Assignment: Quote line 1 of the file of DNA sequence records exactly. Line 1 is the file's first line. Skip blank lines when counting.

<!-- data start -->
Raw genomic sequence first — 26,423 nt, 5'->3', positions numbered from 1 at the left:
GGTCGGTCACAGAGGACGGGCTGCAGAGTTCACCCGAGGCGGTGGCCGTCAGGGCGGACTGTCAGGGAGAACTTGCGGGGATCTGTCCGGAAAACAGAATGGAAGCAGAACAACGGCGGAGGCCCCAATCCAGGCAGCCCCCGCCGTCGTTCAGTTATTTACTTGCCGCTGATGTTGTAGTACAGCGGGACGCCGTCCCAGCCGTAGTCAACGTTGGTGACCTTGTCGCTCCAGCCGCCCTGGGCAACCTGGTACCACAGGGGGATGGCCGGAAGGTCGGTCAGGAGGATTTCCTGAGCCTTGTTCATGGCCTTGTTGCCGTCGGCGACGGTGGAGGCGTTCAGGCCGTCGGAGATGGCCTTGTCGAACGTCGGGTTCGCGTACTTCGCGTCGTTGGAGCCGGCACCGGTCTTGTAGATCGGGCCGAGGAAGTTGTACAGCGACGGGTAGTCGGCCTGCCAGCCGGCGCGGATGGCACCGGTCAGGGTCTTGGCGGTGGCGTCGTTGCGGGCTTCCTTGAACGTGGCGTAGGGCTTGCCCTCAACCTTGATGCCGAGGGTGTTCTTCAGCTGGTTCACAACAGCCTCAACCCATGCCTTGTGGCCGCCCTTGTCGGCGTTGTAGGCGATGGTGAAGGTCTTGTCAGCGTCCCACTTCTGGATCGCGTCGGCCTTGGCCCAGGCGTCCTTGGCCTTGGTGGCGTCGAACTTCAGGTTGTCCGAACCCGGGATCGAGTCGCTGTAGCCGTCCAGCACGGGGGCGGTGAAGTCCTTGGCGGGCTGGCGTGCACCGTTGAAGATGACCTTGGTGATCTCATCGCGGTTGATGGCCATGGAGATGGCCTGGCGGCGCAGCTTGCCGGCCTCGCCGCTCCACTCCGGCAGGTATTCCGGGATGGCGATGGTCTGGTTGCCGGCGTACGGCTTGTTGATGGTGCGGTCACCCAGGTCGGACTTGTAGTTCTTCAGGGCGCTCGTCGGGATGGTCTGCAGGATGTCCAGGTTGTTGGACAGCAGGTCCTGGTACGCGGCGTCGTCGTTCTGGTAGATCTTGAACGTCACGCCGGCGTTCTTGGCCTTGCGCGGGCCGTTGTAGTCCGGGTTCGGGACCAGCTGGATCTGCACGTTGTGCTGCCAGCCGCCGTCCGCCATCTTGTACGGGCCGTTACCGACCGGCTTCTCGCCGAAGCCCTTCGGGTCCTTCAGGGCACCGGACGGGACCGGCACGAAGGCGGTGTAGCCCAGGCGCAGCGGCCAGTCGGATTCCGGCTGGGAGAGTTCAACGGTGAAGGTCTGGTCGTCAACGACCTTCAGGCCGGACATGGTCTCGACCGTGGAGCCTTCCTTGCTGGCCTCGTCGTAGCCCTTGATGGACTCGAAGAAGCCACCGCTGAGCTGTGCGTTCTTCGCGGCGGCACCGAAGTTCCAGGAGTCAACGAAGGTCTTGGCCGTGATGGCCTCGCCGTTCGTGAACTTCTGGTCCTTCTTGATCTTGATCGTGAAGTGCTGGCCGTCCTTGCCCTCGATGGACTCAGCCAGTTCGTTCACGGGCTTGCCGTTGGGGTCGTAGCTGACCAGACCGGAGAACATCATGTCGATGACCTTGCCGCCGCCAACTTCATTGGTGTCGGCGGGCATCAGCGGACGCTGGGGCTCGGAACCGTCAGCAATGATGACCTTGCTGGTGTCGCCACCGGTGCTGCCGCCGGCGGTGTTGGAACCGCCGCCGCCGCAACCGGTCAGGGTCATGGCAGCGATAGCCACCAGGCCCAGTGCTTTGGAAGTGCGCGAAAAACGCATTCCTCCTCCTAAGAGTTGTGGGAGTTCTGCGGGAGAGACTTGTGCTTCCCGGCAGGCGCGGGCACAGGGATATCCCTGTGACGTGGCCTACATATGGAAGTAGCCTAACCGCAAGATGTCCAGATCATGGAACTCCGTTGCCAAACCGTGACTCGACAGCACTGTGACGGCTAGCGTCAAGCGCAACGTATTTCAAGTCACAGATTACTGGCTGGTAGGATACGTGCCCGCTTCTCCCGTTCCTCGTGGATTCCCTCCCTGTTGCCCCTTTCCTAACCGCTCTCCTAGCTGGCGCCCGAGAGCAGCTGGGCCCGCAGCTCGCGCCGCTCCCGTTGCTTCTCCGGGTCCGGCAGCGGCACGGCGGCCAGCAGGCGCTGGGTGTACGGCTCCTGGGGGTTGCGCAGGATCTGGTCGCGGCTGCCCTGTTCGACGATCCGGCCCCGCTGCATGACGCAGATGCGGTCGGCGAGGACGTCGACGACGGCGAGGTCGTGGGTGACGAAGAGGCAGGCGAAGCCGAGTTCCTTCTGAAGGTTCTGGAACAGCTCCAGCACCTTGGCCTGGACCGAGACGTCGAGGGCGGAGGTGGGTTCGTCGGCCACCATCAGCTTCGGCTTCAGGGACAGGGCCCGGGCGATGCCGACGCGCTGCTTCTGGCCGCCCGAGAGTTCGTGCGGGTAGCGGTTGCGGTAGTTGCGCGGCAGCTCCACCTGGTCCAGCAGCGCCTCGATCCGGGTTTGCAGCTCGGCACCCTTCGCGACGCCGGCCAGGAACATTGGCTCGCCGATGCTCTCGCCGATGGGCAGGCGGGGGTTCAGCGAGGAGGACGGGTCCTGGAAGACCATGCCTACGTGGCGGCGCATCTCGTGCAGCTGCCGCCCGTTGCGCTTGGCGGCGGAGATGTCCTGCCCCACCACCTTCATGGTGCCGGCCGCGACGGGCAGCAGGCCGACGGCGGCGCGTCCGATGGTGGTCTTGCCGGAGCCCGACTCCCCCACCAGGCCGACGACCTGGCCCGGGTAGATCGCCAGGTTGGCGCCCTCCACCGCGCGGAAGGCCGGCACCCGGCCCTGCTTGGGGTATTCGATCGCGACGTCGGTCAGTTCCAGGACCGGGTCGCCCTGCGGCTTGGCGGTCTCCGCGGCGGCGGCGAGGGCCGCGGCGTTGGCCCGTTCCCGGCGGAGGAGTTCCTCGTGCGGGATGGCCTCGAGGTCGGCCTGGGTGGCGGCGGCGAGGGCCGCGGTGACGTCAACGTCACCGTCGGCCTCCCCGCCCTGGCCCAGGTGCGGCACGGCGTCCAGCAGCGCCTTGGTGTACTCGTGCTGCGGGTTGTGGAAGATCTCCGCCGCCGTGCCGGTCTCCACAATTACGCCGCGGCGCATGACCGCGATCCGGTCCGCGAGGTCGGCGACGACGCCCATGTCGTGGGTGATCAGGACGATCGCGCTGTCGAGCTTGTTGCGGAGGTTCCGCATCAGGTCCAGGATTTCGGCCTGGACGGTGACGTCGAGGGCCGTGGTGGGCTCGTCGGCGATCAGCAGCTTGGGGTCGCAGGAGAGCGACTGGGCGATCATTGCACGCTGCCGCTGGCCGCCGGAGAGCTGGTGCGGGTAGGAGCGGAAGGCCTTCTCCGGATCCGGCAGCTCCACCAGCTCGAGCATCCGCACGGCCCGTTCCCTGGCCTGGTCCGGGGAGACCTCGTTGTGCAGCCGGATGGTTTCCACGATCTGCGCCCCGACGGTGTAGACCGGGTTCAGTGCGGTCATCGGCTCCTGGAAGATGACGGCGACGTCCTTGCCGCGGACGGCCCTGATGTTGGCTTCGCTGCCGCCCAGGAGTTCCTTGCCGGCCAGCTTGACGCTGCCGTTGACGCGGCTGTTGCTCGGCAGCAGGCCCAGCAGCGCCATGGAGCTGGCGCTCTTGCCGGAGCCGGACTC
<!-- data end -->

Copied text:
Raw genomic sequence first — 26,423 nt, 5'->3', positions numbered from 1 at the left: